A small, very silver, pungently aromatic sub-shrub from the western Mediterranean, happiest in exposed dry soil and perfect for edging or parterre. Many short wands of soft magenta, two lipped flowers lend the stiffly twigged mounds, clothed in tiny, silver, rhomboidal leaves, a dreamy quality during late spring.

      Easily grown in any well drained sunny site. Summer irrigation unnecessary.
      A quick annual tidy up after flowering, to remove the spent stems, keeps it looking attractive over summer. Older plants can be cut back to the point of new basal growth in late winter to rejuvenate them.

      As its common name infers it is often adored by feline denizens of the garden, boon or bane depending on you point of view, and their wallowing and mauling can leave it a little worse for wear but seldom proves fatal.

  • Limonium
    • minutum   CAG01351
      Height15cm
      Width30cm
      Flowering SeasonSummer
      WaterL
      LightSun
      Limonium minutum
      CURRENTLY UNAVAILABLE

      A bun forming species from the Iberian peninsula with tightly packed rosettes of small, dark green, spoon shaped leaves and producing a thicket of finely branched flower stems bearing many tiny, pale lavender, starry flowers all summer long.

      A quick hair cut in autumn to remove the flowering stems returns the plant to its sculpted form and makes sure new winter growth will receive plenty of sunlight.

      Almost indestructible, it is at home in any well drained sunny site and is perfect for planting between loose paving or wall cracks where it will self seed gently for that cottage garden look and be content with the reflected heat.

      Unfortunately deeply penetrating roots make it completely useless for pots.

  • Oenothera
    • perennis   CAG00504

      (Little evening primrose)
      Height20cm
      Width15cm
      Flowering SeasonSpring
      WaterM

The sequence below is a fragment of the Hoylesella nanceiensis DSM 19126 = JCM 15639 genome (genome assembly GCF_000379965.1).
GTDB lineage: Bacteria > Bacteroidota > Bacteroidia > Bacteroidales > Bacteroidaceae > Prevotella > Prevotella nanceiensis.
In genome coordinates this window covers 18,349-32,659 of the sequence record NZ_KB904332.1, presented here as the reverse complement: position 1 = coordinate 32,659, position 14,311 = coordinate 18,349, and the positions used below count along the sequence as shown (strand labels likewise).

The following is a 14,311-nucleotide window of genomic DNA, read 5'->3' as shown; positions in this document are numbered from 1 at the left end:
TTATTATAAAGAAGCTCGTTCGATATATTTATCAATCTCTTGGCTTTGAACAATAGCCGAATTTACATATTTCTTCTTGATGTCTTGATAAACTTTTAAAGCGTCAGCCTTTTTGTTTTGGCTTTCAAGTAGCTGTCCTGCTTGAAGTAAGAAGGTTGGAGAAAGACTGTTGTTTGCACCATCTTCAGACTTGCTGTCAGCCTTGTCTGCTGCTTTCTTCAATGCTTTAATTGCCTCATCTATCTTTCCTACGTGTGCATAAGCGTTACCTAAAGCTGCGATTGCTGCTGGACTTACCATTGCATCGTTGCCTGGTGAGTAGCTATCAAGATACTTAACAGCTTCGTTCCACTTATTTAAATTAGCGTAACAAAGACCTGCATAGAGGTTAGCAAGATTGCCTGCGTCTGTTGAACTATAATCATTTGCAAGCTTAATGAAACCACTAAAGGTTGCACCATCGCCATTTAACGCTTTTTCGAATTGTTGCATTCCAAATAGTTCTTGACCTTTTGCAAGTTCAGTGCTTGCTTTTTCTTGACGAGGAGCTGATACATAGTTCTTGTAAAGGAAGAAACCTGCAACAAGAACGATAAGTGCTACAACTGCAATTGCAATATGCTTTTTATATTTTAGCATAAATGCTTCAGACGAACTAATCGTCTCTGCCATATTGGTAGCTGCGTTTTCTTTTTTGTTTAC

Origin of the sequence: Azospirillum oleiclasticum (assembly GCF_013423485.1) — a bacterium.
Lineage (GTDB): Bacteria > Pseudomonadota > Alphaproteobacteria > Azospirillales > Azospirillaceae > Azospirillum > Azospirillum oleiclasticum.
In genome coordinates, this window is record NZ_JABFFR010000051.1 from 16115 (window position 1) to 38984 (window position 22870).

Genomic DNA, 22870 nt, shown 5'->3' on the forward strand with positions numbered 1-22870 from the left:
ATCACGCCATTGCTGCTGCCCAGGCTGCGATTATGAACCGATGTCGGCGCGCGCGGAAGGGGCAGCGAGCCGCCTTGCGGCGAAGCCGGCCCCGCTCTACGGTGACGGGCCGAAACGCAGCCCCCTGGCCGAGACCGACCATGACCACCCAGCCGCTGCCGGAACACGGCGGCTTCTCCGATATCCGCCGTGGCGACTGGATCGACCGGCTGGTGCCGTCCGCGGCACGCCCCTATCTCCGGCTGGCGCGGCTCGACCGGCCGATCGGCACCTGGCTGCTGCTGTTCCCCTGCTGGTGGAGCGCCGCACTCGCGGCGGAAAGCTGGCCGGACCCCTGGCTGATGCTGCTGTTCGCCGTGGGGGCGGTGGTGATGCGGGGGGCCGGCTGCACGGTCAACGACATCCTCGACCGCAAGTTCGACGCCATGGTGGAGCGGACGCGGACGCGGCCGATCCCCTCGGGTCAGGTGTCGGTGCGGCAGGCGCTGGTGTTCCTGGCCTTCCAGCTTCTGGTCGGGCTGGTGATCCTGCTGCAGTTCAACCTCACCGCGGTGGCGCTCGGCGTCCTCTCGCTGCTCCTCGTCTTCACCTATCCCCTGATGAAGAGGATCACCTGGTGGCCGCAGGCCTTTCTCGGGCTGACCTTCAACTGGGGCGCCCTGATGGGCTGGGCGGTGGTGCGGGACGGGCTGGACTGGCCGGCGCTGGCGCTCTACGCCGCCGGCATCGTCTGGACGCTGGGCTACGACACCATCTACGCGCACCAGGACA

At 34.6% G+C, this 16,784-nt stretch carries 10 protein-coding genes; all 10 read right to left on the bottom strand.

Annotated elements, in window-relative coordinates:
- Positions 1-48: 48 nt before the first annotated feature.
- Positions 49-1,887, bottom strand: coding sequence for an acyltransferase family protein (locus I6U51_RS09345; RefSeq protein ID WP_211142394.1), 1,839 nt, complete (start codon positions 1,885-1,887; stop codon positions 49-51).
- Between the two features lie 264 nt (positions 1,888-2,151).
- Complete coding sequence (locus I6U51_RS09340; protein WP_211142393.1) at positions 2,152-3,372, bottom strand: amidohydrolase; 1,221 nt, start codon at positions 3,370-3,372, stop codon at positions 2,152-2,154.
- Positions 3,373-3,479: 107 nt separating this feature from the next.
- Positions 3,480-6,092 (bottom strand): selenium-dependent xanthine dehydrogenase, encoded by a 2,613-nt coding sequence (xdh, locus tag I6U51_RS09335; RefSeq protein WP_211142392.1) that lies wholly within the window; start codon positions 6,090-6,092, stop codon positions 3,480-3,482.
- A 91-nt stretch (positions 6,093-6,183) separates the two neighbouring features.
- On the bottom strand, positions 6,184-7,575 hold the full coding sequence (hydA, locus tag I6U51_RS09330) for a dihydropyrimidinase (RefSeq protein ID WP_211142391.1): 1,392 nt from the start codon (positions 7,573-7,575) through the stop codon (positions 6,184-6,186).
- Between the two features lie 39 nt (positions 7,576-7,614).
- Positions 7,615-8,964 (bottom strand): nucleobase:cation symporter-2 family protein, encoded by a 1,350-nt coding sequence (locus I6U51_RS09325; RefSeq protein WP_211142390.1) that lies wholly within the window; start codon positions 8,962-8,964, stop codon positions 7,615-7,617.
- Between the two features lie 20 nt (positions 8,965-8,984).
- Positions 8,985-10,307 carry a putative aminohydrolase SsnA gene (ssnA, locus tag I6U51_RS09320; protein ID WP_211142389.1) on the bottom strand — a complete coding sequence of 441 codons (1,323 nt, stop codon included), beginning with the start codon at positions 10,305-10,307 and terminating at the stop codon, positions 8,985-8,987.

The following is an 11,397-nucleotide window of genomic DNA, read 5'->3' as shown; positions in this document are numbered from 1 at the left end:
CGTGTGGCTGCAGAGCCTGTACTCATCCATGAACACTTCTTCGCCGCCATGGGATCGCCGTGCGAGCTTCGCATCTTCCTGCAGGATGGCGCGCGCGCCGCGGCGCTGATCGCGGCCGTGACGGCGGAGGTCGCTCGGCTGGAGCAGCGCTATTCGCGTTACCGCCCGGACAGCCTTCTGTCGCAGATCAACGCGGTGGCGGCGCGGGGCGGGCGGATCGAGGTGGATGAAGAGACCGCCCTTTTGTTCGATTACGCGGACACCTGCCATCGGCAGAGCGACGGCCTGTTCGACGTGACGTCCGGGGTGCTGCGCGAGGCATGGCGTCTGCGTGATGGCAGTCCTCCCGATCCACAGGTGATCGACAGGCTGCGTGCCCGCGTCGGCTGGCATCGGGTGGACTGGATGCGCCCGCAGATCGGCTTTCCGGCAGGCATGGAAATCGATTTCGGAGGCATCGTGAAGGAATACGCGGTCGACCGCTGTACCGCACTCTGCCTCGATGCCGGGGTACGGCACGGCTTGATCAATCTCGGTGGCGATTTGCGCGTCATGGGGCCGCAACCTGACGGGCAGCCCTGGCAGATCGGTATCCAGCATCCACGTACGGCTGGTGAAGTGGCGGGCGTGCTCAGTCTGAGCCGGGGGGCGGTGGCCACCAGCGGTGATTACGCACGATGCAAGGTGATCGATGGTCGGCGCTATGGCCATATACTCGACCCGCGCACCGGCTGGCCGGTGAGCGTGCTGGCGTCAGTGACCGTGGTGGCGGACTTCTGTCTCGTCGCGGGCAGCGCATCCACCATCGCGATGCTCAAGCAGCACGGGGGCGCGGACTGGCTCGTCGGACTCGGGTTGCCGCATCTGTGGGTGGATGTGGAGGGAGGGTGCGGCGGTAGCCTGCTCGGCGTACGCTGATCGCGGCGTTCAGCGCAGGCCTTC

LightSun
      CURRENTLY UNAVAILABLE

      A diminutive species widespread throughout eastern North America and forming a tight clump of deep green, lance shaped leaves in neat rosettes which elongate in spring to branching scapes bearing many, small, four petalled, citric yellow flowers.
      Stuff it in cracks or plant it in a trough and pretend it's an alpine. Adorable.

      Easily grown in any well drained sunny soil though it is not as drought tolerant as some.

  • Salvia

    (Sage)
    Lamiaceae

    A genus whose popularity has risen exponentially in recent times. Offering a diverse range of form and colour there is a Salvia for nearly every garden situation with more and more being discovered and described all the time. The count now stands somewhere in excess of 1000, including subspecies, according to The Plant List. They are found on every continent except Antarctica.

    From a gardeners perspective they can not all be treated the same, they come from many different climates after all, but as a rule of thumb can be grouped into winter rainfall and summer rainfall species and with few exceptions they all prefer well drained soil.

    Soft leaved species from Central and South America are usually autumn and winter flowering. Coming from summer rainfall areas they typically need protection from dry heat and the accompanying high light intensity and they vary in their tolerance of winter damp. As with most plants the larger the leaves the more water they require, this also dictates how fast they grow with many growing several metres in a single season.

    Species from south western North America, South Africa, the Mediterranean and the Canary Islands are all winter growers and are tolerant or demanding of dry heat and summer drought. Slower growing but usually longer lived these all tend to have small, densely haired, silver or grey leaves or a combination of these traits which help them conserve moisture. Most of these require no additional water in Perth and are well adapted to our climate. They tend tend to flower from spring into summer.


    Prune back to where vigorous new basal growth is seen, never to dead wood, they appear to store little food in their stems and without leaves stand a chance of starving to death or at least struggle to regenerate. The exception is those few that are tuberous or clump forming, these can be cut to ground level once the stems start dying back in late autumn.
    • namaensis   CAG02290
      Height50cm
      Width40cm
      Flowering SeasonSp - Su
      WaterM - L
      LightSun
      CURRENTLY UNAVAILABLE

      A curious little southern African species forming a scantily clad shrublet with fine dark stems and small, crinkled, pale green, dissected leaves and short spikes of tubular, palest blue, two lipped flowers.

      Little drought tolerance but easy and quick growing in any well drained soil and still relatively hardy given its bright and dainty appearance. An appropriate companion, both geographically and culture-wise, for some of the karoid Pelargonium, P. ionidiflorum, P. reniforme, P. sidoides etc., perhaps on a bank with large boulders to compliment foliage and form.

  • Scutellaria
  • Thymus